All set for Nigeria's first female chief justice


Nnamdi Felix / Abuja

All appears to be set for the emergence of the first female Chief Justice of Nigeria, CJN, following President Goodluck Jonathan’s nomination of Justice Aloma Mukthar in a letter to the Senate President, David Mark.

If approved by the senate, Justice Mukthar will replace Chief Justice Dahiru Musdapher who is due for retirement.

President Jonathan also nominated Justice Musa Mohammed and Justice Clara Ogunbiyi to serve as Justices of the Supreme Court of Nigeria.

As it stands today, Nigeria has produced twelve indigenous CJNs, with the first being Justice Adetokunbo Ademola, who held sway at the apex court bench from 1958 to 1972.

Sections 231 (1) (2) (3) of the Nigeria Constitution on the other hand, stipulates procedures that must be followed in the appointment of a CJN.

According to the constitution, the onus is on the Federal Judicial Service Commission, FJSC, to forward the name of the candidate to the National Judicial Commission, NJC, which in turn, nominates to the Presidency.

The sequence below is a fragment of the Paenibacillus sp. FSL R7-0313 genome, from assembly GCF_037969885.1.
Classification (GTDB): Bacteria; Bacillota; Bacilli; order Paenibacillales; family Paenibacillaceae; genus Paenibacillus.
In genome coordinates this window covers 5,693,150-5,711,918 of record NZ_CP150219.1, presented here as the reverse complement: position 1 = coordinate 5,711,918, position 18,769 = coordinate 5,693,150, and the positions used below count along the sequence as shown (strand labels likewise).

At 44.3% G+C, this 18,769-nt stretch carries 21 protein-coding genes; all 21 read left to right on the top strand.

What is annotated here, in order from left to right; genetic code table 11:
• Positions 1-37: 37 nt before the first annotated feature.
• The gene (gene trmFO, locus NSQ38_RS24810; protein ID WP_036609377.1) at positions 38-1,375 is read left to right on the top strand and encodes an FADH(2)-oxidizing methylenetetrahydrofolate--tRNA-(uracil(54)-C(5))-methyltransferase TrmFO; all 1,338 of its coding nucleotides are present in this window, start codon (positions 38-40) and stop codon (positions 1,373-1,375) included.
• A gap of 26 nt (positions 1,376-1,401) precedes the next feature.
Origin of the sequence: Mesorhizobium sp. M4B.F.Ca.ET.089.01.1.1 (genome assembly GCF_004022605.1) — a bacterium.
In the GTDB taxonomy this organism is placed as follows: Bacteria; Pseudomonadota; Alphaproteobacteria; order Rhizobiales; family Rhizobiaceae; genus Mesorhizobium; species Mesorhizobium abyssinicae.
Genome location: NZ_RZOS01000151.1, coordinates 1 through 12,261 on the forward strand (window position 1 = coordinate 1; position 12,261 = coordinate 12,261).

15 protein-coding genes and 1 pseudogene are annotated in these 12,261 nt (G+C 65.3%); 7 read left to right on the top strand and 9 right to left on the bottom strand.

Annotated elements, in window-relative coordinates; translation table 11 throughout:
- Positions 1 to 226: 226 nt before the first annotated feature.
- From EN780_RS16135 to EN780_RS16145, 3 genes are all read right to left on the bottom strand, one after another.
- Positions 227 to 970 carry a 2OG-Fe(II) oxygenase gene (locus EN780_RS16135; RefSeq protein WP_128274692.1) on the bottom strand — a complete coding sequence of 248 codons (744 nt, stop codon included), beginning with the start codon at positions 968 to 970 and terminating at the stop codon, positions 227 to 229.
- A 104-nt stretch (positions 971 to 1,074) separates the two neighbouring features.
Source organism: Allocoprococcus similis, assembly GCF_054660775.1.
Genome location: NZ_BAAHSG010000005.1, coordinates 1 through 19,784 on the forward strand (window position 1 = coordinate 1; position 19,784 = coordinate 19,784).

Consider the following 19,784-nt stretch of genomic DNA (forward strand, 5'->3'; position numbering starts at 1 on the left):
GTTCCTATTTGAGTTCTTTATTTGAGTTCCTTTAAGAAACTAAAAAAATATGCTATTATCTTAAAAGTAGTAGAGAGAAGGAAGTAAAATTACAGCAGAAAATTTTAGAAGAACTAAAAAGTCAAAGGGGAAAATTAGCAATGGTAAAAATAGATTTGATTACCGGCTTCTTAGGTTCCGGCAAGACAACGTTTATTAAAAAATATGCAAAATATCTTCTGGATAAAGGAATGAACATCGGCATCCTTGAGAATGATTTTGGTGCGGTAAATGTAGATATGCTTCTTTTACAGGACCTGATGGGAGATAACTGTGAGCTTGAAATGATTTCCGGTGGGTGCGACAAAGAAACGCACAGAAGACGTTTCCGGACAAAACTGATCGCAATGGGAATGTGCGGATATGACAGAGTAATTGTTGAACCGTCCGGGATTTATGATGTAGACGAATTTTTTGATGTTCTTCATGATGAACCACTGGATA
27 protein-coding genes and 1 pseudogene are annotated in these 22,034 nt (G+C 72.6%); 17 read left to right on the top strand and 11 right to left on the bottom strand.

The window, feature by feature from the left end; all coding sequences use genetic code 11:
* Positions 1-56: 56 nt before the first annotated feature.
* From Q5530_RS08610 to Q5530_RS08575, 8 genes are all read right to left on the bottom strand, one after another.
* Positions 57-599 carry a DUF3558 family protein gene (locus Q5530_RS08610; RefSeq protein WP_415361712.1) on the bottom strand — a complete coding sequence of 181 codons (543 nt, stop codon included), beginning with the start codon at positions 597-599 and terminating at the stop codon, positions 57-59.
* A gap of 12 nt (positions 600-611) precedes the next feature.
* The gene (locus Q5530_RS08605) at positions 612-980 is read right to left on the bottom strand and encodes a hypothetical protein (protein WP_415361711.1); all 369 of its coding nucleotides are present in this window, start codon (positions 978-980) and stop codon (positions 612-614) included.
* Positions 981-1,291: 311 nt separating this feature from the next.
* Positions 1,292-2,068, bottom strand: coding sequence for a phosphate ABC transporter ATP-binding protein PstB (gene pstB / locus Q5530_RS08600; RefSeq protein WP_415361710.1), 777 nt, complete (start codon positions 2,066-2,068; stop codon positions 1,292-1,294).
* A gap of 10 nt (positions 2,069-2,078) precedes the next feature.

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If the President approves, he then appoints the candidate and sends the appointee’s name to the Senate for screening and confirmation.

Meanwhile, there are at present 14 justices at the apex court bench, out of which only three are women.

Justice Aloma Mariam Mukhtar holds double record as the first female to be promoted to the Court of Appeal bench, as well as, the first female jurist in the annals of the country.

Justice Mukhtar, a Kano-born first female lawyer from the northern part of the country, was called to the Nigerian Bar in 1967, a year after she was adopted into the English Bar.

By September 24, 1987, she became the first female to be appointed as judge in the appellate court, and was subsequently sworn-in as the first female to ascend to the Supreme Court bench, on June 8, 2005.

Justice Mukhtar quickly ascended the judicial ladder to become the most senior ranking justice of the Supreme Court beside the incumbent CJN, Justice Musdapher, who in-line with section 291(1) of the 1999 Constitution will retire on 15th July when he will clock the 70 years mandatory retirement age for judicial officers within that cadre.

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